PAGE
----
I think an apology would therefore be appropriate


    2 Having worked in hospital psychiatry, I know that mental illness is just as real and horrible as physical illness

    Our criticism is with the way in which a group of mainly psychiatrists have put forward a largely psychosocial model of causation and management (ie abnormal illness beliefs and behaviours associated with deconditioning treated with cognitive behaviour therapy/CBT and graded exercise therapy/GET) that is flawed; is not helping a large proportion of patients (in the case of CBT); makes a significant proportion worse (in the case of GET); and has for a long period of time dating back to the early 1980s deflected scientific interest and funding into research aimed at understanding biomedical aspects of what is undoubtedly a wide spectrum of conditions involving both clinical presentations and disease pathways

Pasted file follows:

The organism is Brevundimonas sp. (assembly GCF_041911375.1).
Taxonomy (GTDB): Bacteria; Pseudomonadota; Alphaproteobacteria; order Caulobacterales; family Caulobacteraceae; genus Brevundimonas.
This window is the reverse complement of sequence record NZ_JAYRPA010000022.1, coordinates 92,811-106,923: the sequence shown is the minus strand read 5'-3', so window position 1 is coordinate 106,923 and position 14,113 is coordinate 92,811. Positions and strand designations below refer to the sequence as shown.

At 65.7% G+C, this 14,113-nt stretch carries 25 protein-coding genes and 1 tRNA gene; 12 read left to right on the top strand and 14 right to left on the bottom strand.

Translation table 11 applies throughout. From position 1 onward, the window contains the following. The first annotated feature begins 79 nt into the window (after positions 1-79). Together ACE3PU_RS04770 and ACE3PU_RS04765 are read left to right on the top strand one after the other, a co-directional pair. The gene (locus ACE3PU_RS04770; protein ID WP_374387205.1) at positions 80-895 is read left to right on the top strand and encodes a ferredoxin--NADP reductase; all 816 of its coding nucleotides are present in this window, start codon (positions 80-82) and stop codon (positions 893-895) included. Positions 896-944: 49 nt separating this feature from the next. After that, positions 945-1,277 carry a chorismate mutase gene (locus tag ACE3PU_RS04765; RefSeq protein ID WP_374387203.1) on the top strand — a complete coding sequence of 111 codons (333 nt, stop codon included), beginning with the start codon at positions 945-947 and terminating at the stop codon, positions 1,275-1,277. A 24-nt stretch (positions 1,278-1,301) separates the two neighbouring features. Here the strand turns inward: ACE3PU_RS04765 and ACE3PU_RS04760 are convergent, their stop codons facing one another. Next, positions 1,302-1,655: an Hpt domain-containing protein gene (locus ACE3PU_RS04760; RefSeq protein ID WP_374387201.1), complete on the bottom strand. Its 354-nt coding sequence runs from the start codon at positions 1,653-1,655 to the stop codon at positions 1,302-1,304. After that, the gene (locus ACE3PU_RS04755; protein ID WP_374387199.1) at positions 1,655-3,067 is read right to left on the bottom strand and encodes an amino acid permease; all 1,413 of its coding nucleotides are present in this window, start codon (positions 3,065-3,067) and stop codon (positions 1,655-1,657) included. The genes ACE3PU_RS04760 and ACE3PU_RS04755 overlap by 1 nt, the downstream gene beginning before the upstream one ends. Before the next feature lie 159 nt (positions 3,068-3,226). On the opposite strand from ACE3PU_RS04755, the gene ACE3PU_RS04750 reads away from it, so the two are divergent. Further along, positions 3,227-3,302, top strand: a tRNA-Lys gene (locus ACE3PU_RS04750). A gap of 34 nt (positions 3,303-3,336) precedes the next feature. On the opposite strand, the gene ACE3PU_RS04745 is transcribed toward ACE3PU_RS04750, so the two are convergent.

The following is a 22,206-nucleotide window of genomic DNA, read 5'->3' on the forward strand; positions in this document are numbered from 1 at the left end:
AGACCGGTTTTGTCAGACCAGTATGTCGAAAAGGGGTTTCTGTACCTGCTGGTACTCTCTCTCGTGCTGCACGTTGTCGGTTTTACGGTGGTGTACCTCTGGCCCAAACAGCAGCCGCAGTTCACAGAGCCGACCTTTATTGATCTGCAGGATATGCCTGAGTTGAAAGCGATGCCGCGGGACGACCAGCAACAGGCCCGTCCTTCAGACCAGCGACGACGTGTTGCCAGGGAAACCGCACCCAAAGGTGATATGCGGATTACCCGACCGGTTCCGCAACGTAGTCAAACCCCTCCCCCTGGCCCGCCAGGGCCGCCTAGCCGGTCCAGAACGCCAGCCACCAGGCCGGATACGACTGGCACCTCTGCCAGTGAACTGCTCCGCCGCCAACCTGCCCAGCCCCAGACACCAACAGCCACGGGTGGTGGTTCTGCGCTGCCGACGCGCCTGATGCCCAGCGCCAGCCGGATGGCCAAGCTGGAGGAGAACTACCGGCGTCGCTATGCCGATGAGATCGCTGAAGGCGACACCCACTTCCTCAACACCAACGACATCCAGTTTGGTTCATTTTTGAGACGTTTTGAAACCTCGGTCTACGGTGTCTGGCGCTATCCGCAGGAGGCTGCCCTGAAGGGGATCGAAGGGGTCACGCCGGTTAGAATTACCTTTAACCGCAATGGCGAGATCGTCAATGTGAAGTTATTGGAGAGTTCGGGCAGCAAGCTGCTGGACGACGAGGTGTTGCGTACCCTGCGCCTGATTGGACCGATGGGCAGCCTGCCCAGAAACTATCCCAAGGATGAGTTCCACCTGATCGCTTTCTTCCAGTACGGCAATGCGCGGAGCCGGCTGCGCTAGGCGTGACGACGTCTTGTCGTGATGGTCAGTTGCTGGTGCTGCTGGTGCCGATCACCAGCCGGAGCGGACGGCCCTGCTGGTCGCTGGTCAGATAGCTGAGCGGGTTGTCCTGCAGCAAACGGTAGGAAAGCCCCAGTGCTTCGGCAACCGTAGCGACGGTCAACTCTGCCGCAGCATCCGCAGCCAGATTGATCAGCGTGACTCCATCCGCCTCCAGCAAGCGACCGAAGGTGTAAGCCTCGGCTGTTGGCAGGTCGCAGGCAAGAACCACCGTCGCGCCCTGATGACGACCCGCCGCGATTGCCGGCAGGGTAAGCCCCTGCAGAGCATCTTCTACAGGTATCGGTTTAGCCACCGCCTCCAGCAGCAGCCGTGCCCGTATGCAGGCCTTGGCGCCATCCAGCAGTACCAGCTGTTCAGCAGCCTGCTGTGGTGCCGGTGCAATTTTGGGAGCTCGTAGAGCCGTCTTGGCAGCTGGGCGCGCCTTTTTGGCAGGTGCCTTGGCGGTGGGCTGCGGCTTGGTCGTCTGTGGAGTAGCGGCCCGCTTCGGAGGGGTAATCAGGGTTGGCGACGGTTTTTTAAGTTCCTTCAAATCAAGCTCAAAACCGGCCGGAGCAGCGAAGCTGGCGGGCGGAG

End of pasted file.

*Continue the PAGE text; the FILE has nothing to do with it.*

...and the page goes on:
To quote from my recent article in the Daily Telegraph:

    'The argument here is not with mental illness, which is just as real and horrible as physical illness. As with any long-term illness, some people will develop mental health problems where talking therapies can clearly be of help.
    The argument is with a simplistic and seriously flawed model of causation that patients know is wrong and which has seriously delayed progress in understanding the underlying cause of ME and developing effective forms of treatment.
    Opening the 2015 research collaborative section of neuropathology, Jose Montoya, professor of medicine at the University of Stanford, said: “I have a wish and a dream that medical and scientific societies will apologise to their ME patients."